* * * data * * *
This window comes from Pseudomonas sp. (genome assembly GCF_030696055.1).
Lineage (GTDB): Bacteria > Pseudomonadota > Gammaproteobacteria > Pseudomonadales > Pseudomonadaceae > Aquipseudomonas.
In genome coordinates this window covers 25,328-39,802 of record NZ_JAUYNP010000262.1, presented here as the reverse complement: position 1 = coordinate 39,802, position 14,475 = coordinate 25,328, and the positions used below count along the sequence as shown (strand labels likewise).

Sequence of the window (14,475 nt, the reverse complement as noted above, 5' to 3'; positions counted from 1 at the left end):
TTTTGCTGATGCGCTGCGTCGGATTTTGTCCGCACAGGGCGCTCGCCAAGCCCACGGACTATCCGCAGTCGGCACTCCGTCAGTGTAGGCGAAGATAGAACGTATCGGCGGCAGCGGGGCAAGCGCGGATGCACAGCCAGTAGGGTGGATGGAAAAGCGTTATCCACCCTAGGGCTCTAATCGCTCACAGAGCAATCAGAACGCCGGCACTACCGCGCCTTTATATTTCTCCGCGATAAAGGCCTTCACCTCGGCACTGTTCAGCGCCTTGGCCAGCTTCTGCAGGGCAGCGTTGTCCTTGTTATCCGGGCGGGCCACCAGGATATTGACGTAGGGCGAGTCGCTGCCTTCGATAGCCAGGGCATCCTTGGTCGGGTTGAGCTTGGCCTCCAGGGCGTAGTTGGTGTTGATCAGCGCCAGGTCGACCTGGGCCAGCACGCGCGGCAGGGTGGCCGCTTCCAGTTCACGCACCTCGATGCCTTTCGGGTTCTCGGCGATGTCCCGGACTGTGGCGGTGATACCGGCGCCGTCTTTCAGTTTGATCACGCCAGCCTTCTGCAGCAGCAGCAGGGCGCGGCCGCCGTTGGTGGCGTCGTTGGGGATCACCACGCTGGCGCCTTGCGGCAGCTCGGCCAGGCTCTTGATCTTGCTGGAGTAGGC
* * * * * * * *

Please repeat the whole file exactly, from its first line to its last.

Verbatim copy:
This window comes from Pseudomonas sp. (genome assembly GCF_030696055.1).
Lineage (GTDB): Bacteria > Pseudomonadota > Gammaproteobacteria > Pseudomonadales > Pseudomonadaceae > Aquipseudomonas.
In genome coordinates this window covers 25,328-39,802 of record NZ_JAUYNP010000262.1, presented here as the reverse complement: position 1 = coordinate 39,802, position 14,475 = coordinate 25,328, and the positions used below count along the sequence as shown (strand labels likewise).

Sequence of the window (14,475 nt, the reverse complement as noted above, 5' to 3'; positions counted from 1 at the left end):
TTTTGCTGATGCGCTGCGTCGGATTTTGTCCGCACAGGGCGCTCGCCAAGCCCACGGACTATCCGCAGTCGGCACTCCGTCAGTGTAGGCGAAGATAGAACGTATCGGCGGCAGCGGGGCAAGCGCGGATGCACAGCCAGTAGGGTGGATGGAAAAGCGTTATCCACCCTAGGGCTCTAATCGCTCACAGAGCAATCAGAACGCCGGCACTACCGCGCCTTTATATTTCTCCGCGATAAAGGCCTTCACCTCGGCACTGTTCAGCGCCTTGGCCAGCTTCTGCAGGGCAGCGTTGTCCTTGTTATCCGGGCGGGCCACCAGGATATTGACGTAGGGCGAGTCGCTGCCTTCGATAGCCAGGGCATCCTTGGTCGGGTTGAGCTTGGCCTCCAGGGCGTAGTTGGTGTTGATCAGCGCCAGGTCGACCTGGGCCAGCACGCGCGGCAGGGTGGCCGCTTCCAGTTCACGCACCTCGATGCCTTTCGGGTTCTCGGCGATGTCCCGGACTGTGGCGGTGATACCGGCGCCGTCTTTCAGTTTGATCACGCCAGCCTTCTGCAGCAGCAGCAGGGCGCGGCCGCCGTTGGTGGCGTCGTTGGGGATCACCACGCTGGCGCCTTGCGGCAGCTCGGCCAGGCTCTTGATCTTGCTGGAGTAGGC